I want success. I dream of it daily. I affirm it to myself every morning and every night, and frequently throughout my day. I advise others to go after their own ideal for success.
What is success? Typically, we conjure images of expensive cars and luxurious vacations; often, they are images that we don’t even really want; they are the images that we have accepted as success. We apply them to our lives and modify them to our tastes so that the expensive car is no longer the Ferrari, but now it is a 40 foot custom RV. In any case, we are still believing that “success” means “things.”
I like things. I like things a lot. I’m 33 years old and I still write a long Christmas list, even if nobody reads it. The things, however, are meaningless. I know this. I am who I am with or without them. They are symbolic of my persona, and my persona is not my essence, it is a morphing thing, it is only a mask, a buffer to the rest of the world. My essence is the truth. My essence is what, when considering success, conjures images of love and playfulness, of reverie.
Try all you want to become a man (or woman) of success. It will likely happen if you try often and with clear focus. However, if you are merely seeking those images, then you will be just another example of how money doesn’t buy you everything.
Try to become a person of value, and it won’t matter to you if you have success or not. Becoming a person of value means that first, you are of value to your own existence, and second, you are of value to the existence of others. Being a person of value may mean having those images of success, but if it does not, you will find that it truly does not matter to you.
Here is an idea that many people don’t seem to like: no matter who, no matter what, every person acts out of selfishness. Mother Teresa acted out of selfishness. Of course, this requires a broader definition of selfishness as we typically see it. Call it “conscious selfishness.” When Mother Teresa helped countless people, she did so out of the deep yearning that came from within. It was the best way that she found to serve her passion.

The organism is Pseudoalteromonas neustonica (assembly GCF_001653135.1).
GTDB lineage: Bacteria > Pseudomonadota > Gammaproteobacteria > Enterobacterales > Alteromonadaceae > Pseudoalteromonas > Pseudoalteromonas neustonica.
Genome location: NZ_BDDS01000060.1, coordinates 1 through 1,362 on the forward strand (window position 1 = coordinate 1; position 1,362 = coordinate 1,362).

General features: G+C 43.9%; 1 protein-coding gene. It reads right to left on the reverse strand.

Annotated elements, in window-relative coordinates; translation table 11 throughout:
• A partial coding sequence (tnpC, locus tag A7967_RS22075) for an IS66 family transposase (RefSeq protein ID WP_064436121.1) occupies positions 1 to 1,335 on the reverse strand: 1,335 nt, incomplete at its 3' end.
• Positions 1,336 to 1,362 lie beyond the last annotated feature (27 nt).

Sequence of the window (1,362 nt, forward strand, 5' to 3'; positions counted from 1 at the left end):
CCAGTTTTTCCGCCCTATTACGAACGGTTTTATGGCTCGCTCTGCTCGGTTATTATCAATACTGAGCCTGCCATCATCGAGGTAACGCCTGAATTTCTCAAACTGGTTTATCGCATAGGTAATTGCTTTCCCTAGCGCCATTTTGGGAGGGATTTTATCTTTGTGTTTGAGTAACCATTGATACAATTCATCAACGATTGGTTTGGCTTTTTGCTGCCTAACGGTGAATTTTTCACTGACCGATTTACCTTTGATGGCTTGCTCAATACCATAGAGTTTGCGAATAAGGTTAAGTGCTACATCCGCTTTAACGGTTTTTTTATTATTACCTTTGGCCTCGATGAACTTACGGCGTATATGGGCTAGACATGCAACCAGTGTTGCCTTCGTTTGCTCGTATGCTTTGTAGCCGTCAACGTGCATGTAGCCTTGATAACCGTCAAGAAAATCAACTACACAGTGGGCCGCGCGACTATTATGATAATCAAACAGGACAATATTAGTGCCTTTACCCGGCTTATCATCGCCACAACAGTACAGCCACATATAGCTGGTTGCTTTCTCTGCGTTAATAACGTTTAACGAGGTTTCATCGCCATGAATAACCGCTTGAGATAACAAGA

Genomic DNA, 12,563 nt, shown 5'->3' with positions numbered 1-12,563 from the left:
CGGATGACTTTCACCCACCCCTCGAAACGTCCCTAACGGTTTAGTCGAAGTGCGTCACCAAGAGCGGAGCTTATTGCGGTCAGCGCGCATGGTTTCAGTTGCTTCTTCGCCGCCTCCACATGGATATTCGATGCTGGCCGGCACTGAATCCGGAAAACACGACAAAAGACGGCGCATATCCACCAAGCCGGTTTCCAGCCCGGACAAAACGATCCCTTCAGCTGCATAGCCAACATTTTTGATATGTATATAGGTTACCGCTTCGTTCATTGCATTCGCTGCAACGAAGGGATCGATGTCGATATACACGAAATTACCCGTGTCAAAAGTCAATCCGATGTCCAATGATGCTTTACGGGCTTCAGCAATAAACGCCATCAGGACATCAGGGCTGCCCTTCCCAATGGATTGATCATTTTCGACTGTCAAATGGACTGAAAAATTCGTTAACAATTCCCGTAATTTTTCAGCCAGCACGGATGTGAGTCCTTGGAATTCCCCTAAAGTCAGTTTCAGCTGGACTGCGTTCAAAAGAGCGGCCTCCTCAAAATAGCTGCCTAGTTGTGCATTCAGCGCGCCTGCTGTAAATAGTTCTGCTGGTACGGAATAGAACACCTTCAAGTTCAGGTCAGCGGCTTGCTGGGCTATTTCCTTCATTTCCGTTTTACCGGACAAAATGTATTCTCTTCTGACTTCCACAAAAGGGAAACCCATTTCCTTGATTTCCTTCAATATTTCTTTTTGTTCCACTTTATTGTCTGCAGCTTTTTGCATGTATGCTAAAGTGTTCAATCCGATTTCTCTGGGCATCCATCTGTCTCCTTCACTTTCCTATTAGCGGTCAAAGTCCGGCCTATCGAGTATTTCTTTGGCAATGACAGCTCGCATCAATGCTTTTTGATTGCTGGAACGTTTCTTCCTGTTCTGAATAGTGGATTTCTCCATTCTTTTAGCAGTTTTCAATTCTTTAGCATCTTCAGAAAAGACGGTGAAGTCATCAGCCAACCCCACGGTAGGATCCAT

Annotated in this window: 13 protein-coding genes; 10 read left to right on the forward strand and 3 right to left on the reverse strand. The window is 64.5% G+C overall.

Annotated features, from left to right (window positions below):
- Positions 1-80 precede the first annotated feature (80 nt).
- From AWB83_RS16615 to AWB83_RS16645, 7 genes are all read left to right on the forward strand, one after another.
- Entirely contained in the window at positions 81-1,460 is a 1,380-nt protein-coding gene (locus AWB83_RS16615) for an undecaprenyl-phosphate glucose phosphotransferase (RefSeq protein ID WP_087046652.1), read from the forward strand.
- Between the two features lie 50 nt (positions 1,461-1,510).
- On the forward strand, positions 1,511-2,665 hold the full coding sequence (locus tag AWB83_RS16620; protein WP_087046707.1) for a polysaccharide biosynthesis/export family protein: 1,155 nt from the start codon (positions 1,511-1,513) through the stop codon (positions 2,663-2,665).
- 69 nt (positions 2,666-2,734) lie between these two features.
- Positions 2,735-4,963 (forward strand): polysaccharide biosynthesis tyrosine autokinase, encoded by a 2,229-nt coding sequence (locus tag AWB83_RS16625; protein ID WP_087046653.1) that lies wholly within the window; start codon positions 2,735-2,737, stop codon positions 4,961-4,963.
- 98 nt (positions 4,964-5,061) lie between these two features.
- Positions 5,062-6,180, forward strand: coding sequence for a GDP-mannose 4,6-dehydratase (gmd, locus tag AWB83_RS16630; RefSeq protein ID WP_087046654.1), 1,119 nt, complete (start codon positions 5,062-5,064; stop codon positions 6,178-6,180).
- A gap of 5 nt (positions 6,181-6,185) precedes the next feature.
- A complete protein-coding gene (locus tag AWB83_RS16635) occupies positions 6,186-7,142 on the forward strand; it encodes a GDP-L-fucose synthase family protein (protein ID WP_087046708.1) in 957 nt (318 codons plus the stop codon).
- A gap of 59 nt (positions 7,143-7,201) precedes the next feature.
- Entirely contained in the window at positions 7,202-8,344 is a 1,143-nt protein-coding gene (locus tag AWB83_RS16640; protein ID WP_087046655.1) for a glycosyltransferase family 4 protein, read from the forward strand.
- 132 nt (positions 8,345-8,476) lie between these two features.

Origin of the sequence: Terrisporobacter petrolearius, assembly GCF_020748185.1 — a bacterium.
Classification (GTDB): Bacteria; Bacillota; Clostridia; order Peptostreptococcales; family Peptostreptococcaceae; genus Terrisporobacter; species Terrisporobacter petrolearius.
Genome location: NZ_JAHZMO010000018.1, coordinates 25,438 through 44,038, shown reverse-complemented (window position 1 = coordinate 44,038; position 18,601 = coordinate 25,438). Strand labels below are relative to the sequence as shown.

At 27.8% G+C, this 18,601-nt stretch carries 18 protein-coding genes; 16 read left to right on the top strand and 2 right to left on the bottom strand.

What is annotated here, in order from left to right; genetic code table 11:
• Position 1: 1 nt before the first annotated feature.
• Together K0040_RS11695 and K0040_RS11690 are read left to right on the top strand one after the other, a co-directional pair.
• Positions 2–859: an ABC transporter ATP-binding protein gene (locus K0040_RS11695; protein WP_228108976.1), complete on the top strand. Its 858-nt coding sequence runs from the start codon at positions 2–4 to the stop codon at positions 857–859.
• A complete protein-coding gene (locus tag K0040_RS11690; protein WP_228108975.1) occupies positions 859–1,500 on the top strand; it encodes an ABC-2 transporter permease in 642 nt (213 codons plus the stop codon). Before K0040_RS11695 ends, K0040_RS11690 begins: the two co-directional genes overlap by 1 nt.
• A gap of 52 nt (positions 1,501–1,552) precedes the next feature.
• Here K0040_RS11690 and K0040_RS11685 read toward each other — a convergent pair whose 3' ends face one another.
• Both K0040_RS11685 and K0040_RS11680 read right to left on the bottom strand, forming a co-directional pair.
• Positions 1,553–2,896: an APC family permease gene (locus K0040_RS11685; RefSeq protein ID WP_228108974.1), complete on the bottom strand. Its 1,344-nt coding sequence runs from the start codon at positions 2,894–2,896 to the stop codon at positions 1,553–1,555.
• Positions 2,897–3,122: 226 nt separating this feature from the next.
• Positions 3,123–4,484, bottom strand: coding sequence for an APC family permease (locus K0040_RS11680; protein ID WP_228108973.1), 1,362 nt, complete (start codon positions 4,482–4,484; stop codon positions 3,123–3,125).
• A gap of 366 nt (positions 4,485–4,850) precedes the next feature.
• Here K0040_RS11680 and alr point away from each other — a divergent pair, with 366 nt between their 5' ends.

Go about your life in conscious selfishness and you will live a life of value, a life of passion. Through conscious selfishness, you will find that it may suit your highest values more if you choose not to argue with your mate, or if you choose to help others in need. It all depends on what your highest values are, and that becomes more clear the more you express your conscious selfishness.
It may seem absurd that to become a person of value, you must become consciously selfish, but this only means that you are still hung up on the term “selfish.” Get over that. You are selfish. The more hung up on the term you are, the more selfish you are. You may act and behave un-selfishly, but truthfully, you are only doing so to suit your personal need, perhaps of being viewed as unselfish. In the end, you’re still selfish.
Forget the notion of being a martyr in order to be of value. Isn’t it possible that in order to be of the highest value to people you care about, it requires that you are wealthy, healthy and really, really happy? How valuable are you if you’re miserable? Don’t worry that being of value will require you to sign your life away to handing out blankets to the homeless. Just let your passion guide you, even if you’re uncertain what it is.
Go about your life like a downstream, easeful, and play with the turns and currents. See what happens when you make choices that are meant to serve your highest values, not just the temporary want. Imagine yourself choosing behaviors that serve your ultimate happiness.
Don’t worry about success. It will come if it’s in line with your passion. Consider only how your passion is of service, is of value, whether just to you or to the whole world, and all that you most want will fall into place in perfect time.